First port of call

Guyana begins to level up infrastructure in anticipation of oil and gas boom.

NRG Holdings Inc., a Guyanese joint venture, recently announced the construction of the new Vreed-en-Hoop port: a new terminal to provide the logistical and technical capacity to allow full development of the new offshore oil discoveries in the country. Investment in the project is expected to be in the range of USD 200-600 million and it will become the largest port in Guyana.

NRG is a consortium of local businesses which includes ZRN Investments Inc. owned by well-known businessman and miner, Andron Alphonso; Hadi’s World Incorporated owned by businessman Nazar Mohammed and National Hardware Guyana Limited operated by Nicholas Deygoo Boyer.

Construction of the new terminal could start as early as October and it will take place in two phases to deepen the access channel to the port and to dredge the port basin. The works include land clearing, earthworks, stockpiling, machine operations and concrete.

A senior port designer with knowledge of the project provided more colour, “This new logistics port is very ambitious and has moved very quickly in the last few weeks. It’s not unthinkable that works could begin as early as September or October. It is very much needed as our port facilities are limited to vessels with a draft capacity of seven metres and onsite storage is too small.”

“This new logistics port is very ambitious and has moved very quickly in the last few weeks. It’s not unthinkable that works could begin as early as September or October.”

Senior port designer, Guyana

A local port engineer did not see completion on the short term, “They may do a fifth of the work now to get the ball rolling but then they will take three years to complete the next portion, and so on. That’s the way things tend to work here. Politics will also start to play a role at some point as the government and opposition aren’t entirely in agreement on the project.”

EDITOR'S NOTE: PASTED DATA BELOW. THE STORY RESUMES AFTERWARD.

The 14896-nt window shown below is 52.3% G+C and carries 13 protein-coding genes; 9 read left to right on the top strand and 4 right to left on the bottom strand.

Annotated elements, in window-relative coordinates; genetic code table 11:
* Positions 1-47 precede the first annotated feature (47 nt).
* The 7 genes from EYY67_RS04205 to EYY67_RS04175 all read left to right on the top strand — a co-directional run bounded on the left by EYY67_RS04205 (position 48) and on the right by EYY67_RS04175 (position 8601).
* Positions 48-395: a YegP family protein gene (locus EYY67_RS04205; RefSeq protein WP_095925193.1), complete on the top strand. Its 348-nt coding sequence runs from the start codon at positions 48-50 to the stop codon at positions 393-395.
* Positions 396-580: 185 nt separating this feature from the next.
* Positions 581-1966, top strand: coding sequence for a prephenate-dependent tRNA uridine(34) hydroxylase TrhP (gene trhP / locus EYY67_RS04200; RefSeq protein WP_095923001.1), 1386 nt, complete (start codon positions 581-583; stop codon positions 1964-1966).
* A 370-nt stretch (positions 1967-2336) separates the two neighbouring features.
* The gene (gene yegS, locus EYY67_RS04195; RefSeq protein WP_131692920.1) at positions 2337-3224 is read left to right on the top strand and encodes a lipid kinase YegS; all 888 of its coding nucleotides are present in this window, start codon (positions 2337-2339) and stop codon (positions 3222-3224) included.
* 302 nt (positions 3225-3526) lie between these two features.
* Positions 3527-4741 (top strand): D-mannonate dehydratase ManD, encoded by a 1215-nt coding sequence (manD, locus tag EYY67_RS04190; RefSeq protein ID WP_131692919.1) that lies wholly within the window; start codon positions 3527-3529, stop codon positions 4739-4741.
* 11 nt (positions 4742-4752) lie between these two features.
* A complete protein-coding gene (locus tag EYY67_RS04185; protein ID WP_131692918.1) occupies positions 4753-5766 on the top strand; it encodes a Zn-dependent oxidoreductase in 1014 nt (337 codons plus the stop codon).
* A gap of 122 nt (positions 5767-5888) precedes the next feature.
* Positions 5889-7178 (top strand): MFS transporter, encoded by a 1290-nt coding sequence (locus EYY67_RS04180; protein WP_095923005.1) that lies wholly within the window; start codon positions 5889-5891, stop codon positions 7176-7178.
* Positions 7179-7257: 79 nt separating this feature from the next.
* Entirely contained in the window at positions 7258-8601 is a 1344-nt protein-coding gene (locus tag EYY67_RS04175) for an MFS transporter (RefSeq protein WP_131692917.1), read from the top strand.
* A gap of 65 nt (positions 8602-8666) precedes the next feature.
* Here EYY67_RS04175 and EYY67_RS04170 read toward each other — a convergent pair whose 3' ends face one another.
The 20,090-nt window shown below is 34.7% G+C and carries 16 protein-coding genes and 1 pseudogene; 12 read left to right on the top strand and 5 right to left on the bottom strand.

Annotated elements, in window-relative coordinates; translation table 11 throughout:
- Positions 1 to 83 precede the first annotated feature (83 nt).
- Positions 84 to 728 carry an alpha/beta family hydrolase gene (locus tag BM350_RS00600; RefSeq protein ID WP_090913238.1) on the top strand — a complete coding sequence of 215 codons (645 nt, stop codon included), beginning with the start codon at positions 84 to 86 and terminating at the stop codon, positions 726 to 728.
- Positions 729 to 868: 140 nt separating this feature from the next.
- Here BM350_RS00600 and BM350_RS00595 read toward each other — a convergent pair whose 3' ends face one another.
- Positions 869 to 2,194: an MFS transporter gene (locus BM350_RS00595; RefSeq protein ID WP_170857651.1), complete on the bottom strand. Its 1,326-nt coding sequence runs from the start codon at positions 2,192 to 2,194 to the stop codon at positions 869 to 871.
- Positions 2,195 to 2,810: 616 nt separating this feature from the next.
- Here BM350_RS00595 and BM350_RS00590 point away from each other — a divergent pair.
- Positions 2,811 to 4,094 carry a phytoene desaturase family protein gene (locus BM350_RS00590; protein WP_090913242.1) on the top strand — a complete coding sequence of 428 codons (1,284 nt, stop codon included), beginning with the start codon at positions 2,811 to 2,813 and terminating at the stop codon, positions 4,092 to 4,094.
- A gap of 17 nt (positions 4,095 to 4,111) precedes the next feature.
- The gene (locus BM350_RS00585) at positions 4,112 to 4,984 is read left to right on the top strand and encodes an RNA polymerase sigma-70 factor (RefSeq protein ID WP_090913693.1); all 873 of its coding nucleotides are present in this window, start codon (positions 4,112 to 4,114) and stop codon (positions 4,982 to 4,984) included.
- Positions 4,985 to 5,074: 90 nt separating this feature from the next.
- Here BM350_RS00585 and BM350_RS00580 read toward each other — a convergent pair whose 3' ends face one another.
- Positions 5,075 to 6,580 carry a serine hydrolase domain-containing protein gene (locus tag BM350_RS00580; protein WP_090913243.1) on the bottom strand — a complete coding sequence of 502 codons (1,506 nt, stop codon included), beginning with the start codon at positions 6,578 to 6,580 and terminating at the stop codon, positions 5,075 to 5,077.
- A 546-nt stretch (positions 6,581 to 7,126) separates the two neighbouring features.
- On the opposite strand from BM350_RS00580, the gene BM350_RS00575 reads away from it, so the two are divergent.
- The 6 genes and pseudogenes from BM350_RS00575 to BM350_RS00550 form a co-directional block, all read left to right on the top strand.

Despite the potential environmental impact of the works, the Environmental Protection Agency (“EPA”) of Guyana announced that the project will not require an environmental impact assessment and, instead, will only need an environmental social management plan to address issues arising during the screening process. The port designer didn’t seem too concerned, “The mangroves might have been an issue but the EPA has granted their approval and made some provisions to protect the mangroves.”

Another potential challenge for the project could be access to skilled labour, as the port engineer highlighted, “It’s important to understand the local operating norms, we don’t have an abundance of true professionals here that will deliver projects to specification. In the past, contractors take a portion of the money upfront and then don’t work to any timeline but their own. Then they are removed from the project and the next contractor does the same, and so on. Before you know it, the project is two or three times over budget and still unfinished.”

“It’s important to understand the local operating norms, we don’t have an abundance of true professionals here that will deliver projects to specification.”

Port engineer, Guyana

A November 2020 report from Insight Crime, an investigative journalism organisation, claimed that the port of Guyana remains a crucial transit point for cocaine-trafficking headed across the Atlantic. The country’s geographically strategic location and lack of border controls make it an attractive smuggling point for criminal organisations. A recent US State Department narcotics control report confirmed that drug-traffickers exploit Guyana’s poorly monitored infrastructure, including ports.

Guyanese authorities expect that the new port will be able to attract oil-related business opportunities that are currently captured by Trinidad & Tobago due to Georgetown’s limited port infrastructure. In addition, NRG Holdings Inc. claimed that the project will employ up to 200 people during its construction process and up to 100 for basic operations at the new facilities. The longer term potential could be much greater than this according to the port engineer, “If they are going to include maintenance of the fleet side, support and the full works then the number of jobs created could increase to 2,000 or 3,000 running on shifts, and that excludes contractors. It is only because of the oil and gas sector that we are even talking about this though, without it our port industry would be dead.”


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